Editorial

A Still-Unraveling Connection Creates Heated Debate

In a time when the obesity epidemic is blossoming into a diabetes epidemic, it becomes harder to distinguish the impact of a disease like HCV on patients with diabetes or even those at risk.

Obviously all cases of diabetes are not linked to HCV, but those that occur in conjunction with HCV deserve a closer look. Newly approved and poised-for-approval therapies for HCV may ultimately impact the timeline of potential diabetes development, the severity of secondary disease and the quality of life of patients. With recent studies questioning the connection between hepatitis C virus and diabetes, experts on both sides of the debate spoke with HCV Next in this month’s cover story regarding their opinions.

See page 10 for perspective on recent FDA approvals as well a survey of anticipated treatment changes, both covered in Trend Watch. This month’s Case Challenge (page 19) focuses on a patient with HCV who also suffers from autoimmune hepatitis. While the incidence of this occurring may be a rarity among patients, it is definitely worthy of being on practitioners’ radars.

Finally, don’t miss the Take Home messages from last month’s Liver Meeting (page 40) as noted by Co-Chief Medical Editor Ira M. Jacobson, MD, and HCV Next Editorial Board Member Stevan A. Gonzalez, MD, MS. A renewed interest in the use and efficacy of ribavirin was the topic of many presentations, and a healthy debate on whether to include it or not include it in treatment has ensued among researchers.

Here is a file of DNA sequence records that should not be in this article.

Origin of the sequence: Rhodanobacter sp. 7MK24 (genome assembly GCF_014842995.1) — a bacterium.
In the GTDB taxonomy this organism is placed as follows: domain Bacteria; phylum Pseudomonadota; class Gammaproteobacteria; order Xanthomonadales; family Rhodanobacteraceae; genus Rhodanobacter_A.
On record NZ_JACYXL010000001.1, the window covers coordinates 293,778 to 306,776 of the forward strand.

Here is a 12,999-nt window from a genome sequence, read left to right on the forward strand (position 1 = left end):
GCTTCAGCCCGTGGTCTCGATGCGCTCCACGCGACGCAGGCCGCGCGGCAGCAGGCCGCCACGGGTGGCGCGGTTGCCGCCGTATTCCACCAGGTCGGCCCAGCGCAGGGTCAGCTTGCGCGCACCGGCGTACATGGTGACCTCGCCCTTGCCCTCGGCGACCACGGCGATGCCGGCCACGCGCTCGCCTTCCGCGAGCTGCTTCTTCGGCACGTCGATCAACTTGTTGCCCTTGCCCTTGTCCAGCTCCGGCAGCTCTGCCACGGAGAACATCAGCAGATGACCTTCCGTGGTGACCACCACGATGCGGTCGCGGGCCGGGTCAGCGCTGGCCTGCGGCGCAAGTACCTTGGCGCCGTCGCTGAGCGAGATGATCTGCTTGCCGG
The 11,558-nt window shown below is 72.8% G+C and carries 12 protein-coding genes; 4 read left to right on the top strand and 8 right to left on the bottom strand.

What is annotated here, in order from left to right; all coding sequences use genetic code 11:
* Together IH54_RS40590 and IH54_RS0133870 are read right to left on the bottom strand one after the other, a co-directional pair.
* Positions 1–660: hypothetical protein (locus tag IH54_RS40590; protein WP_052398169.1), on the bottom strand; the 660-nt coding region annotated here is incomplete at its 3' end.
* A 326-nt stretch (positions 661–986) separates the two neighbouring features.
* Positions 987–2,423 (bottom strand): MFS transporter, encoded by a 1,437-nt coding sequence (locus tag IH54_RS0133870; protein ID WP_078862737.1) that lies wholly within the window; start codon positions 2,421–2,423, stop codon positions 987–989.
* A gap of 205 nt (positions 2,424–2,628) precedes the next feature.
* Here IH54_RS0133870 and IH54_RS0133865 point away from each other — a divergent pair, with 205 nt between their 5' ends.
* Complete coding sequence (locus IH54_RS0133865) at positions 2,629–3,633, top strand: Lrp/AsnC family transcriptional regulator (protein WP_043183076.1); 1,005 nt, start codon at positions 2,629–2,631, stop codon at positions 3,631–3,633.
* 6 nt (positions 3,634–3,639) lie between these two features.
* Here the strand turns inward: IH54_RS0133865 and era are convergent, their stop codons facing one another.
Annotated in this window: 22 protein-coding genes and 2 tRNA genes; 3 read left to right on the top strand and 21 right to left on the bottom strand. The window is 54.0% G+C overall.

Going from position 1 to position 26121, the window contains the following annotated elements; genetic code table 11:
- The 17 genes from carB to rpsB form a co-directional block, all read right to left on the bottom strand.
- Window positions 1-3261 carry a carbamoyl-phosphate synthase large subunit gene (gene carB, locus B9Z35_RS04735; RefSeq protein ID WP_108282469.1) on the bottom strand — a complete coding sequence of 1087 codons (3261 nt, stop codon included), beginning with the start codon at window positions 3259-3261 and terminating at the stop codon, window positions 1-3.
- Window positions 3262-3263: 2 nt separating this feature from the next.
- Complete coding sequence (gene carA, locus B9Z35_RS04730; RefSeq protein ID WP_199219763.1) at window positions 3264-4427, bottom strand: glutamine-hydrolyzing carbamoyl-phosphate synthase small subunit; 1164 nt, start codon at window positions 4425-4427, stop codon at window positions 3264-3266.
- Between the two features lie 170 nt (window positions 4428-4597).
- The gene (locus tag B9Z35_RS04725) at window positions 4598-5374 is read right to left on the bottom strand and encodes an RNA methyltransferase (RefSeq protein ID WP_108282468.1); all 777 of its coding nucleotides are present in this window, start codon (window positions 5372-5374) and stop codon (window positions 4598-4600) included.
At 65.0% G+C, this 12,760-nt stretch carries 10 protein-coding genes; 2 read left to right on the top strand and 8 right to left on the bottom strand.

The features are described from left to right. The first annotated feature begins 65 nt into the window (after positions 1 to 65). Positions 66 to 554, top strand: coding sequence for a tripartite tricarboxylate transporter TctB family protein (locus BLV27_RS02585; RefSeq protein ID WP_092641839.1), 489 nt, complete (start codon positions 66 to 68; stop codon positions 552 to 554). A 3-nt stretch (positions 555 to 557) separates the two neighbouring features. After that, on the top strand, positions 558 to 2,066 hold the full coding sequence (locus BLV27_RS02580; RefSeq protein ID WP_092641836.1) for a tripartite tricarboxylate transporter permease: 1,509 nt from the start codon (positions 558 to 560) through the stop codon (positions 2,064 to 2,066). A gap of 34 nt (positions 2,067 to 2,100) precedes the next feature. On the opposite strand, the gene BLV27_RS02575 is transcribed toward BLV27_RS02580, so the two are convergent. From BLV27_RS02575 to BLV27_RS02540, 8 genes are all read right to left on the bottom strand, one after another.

Looking at the changes that occurred in 2014 in the treatment of HCV, where do you stand on the many topics open for discussion? Please share your thoughts and start a conversation with our editors and your colleagues at Healio.com/HCV. We look forward to hearing from you.

— Katrina Altersitz

Editor in Chief, HCV Next

kaltersitz@slackinc.com

In a time when the obesity epidemic is blossoming into a diabetes epidemic, it becomes harder to distinguish the impact of a disease like HCV on patients with diabetes or even those at risk.

Obviously all cases of diabetes are not linked to HCV, but those that occur in conjunction with HCV deserve a closer look. Newly approved and poised-for-approval therapies for HCV may ultimately impact the timeline of potential diabetes development, the severity of secondary disease and the quality of life of patients. With recent studies questioning the connection between hepatitis C virus and diabetes, experts on both sides of the debate spoke with HCV Next in this month’s cover story regarding their opinions.

See page 10 for perspective on recent FDA approvals as well a survey of anticipated treatment changes, both covered in Trend Watch. This month’s Case Challenge (page 19) focuses on a patient with HCV who also suffers from autoimmune hepatitis. While the incidence of this occurring may be a rarity among patients, it is definitely worthy of being on practitioners’ radars.

Finally, don’t miss the Take Home messages from last month’s Liver Meeting (page 40) as noted by Co-Chief Medical Editor Ira M. Jacobson, MD, and HCV Next Editorial Board Member Stevan A. Gonzalez, MD, MS. A renewed interest in the use and efficacy of ribavirin was the topic of many presentations, and a healthy debate on whether to include it or not include it in treatment has ensued among researchers.

Looking at the changes that occurred in 2014 in the treatment of HCV, where do you stand on the many topics open for discussion? Please share your thoughts and start a conversation with our editors and your colleagues at Healio.com/HCV. We look forward to hearing from you.

— Katrina Altersitz

Editor in Chief, HCV Next

kaltersitz@slackinc.com